@rolanie3 I've gotten much better than 32MPG with my Volt, I probably average 37-40MPG but if it's flat terrain and you drive pretty conservative you can get better. And I typically get 40-42 miles on a charge. But it takes Premium gas, so that has to factor into the equation. BTW, my employer has plenty of 220 and 110V charging options, I've driven several thousand miles without gas this year.
        Max
        • 1 Year Ago
        @RomanM
        I bought a used 2007 Rx400h for my wife to replace her 94 Integra LS. Surprisingly, the Lexus gets 3 MPG more than the Acura, though her Integra always ran rich. I'm happy, she's happy, and the college student we gave the car to is happy. Though my 01 Golf TDI gets double the fuel economy of her old Acura.
      Michael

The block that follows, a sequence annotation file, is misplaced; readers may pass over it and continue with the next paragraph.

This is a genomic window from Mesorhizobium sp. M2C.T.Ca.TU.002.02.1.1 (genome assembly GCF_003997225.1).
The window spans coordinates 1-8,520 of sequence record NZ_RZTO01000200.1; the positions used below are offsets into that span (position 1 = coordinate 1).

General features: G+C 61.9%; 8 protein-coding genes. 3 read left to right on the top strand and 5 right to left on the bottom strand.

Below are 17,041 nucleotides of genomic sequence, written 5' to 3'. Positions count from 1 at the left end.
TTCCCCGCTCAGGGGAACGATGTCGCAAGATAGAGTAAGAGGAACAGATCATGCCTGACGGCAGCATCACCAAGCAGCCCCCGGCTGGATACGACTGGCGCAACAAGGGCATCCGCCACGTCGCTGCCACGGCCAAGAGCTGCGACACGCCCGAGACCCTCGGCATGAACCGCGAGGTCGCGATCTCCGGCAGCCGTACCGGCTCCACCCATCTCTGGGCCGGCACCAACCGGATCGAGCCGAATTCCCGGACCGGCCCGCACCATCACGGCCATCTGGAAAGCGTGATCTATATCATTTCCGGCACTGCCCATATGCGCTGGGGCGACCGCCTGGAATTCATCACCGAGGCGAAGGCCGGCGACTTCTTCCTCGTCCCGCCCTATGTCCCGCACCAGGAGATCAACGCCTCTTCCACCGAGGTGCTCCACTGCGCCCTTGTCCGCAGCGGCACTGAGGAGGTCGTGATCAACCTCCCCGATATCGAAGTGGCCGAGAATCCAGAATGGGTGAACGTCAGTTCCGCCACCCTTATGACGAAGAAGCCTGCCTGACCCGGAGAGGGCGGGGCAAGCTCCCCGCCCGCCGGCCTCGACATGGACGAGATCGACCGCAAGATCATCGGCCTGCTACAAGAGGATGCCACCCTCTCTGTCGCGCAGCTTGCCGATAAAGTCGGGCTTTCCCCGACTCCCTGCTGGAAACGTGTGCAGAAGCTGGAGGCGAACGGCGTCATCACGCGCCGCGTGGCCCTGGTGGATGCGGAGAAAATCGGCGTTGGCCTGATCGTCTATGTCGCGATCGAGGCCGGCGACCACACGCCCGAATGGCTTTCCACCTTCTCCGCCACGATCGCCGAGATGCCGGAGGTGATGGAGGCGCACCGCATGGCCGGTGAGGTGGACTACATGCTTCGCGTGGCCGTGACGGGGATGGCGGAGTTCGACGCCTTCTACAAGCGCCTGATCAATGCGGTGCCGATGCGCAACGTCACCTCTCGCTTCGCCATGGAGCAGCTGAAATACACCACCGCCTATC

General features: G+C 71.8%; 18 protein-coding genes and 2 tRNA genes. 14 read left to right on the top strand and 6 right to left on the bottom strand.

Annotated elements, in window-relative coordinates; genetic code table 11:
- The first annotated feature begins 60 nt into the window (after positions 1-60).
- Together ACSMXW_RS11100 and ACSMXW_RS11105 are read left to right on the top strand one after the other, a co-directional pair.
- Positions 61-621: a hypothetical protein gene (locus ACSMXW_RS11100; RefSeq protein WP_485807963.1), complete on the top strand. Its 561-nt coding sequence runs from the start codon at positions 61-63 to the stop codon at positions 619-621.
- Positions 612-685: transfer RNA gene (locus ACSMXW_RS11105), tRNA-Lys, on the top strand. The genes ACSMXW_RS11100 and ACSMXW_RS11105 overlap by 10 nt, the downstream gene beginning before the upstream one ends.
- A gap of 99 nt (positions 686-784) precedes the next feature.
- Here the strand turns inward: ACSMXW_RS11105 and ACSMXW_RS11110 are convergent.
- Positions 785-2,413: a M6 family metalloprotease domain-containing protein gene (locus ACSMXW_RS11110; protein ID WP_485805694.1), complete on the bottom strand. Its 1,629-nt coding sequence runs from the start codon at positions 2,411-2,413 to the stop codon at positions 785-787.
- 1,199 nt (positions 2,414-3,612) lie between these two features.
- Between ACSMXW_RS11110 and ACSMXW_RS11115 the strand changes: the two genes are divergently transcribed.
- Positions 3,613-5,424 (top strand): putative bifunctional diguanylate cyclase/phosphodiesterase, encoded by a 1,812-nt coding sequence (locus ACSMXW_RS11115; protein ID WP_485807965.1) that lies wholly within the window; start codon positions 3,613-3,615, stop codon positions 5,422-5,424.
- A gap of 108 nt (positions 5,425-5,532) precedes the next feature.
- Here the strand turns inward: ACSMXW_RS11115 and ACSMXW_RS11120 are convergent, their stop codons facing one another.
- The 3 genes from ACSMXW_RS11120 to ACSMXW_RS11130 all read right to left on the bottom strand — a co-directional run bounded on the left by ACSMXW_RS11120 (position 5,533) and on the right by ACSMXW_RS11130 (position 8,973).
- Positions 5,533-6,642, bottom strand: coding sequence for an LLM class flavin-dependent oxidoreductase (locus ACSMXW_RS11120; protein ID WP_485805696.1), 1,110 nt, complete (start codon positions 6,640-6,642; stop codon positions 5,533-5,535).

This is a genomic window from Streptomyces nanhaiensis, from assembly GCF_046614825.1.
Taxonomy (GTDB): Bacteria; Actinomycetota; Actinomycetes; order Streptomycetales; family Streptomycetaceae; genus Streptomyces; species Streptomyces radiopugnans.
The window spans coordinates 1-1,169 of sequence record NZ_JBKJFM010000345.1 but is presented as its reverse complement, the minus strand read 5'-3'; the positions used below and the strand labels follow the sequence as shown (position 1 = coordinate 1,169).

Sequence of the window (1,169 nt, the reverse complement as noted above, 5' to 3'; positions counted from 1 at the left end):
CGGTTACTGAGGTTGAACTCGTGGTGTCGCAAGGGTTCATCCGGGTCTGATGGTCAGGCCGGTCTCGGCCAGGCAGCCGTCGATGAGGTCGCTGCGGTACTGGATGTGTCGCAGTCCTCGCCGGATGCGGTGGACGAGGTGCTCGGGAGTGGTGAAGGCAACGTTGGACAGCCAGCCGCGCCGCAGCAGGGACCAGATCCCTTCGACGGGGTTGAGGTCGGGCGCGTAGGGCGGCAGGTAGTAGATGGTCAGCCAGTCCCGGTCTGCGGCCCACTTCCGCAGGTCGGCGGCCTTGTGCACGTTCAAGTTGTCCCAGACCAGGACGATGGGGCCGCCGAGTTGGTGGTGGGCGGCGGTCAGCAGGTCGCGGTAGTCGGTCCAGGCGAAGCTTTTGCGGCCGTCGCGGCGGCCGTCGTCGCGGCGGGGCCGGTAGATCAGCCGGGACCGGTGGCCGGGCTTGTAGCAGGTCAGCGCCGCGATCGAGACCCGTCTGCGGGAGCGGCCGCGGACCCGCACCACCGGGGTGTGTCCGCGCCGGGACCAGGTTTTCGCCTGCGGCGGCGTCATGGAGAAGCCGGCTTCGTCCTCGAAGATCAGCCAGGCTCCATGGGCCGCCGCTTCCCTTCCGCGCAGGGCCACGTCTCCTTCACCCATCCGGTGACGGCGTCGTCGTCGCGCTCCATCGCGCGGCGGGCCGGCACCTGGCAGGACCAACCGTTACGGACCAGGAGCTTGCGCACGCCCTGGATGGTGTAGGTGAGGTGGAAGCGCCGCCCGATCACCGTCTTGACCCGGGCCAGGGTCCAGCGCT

• 1 Year Ago
      At our fuel prices, ~25MPG isn't all that surprising. The volume of F-150s and Silverados with their combined averages sold over the last decade contribute a lot to this low number.
      Ziv
      • 1 Year Ago
      Here is a pretty good summary article regarding the Energy Security and Independence Act. It was passed in 2007 with bipartisan support that increased the CAFE standards. It passed 86-8 in the Senate. http://www.vnf.com/news-alerts-231.html
        Marco Polo
        • 1 Year Ago
        @Ziv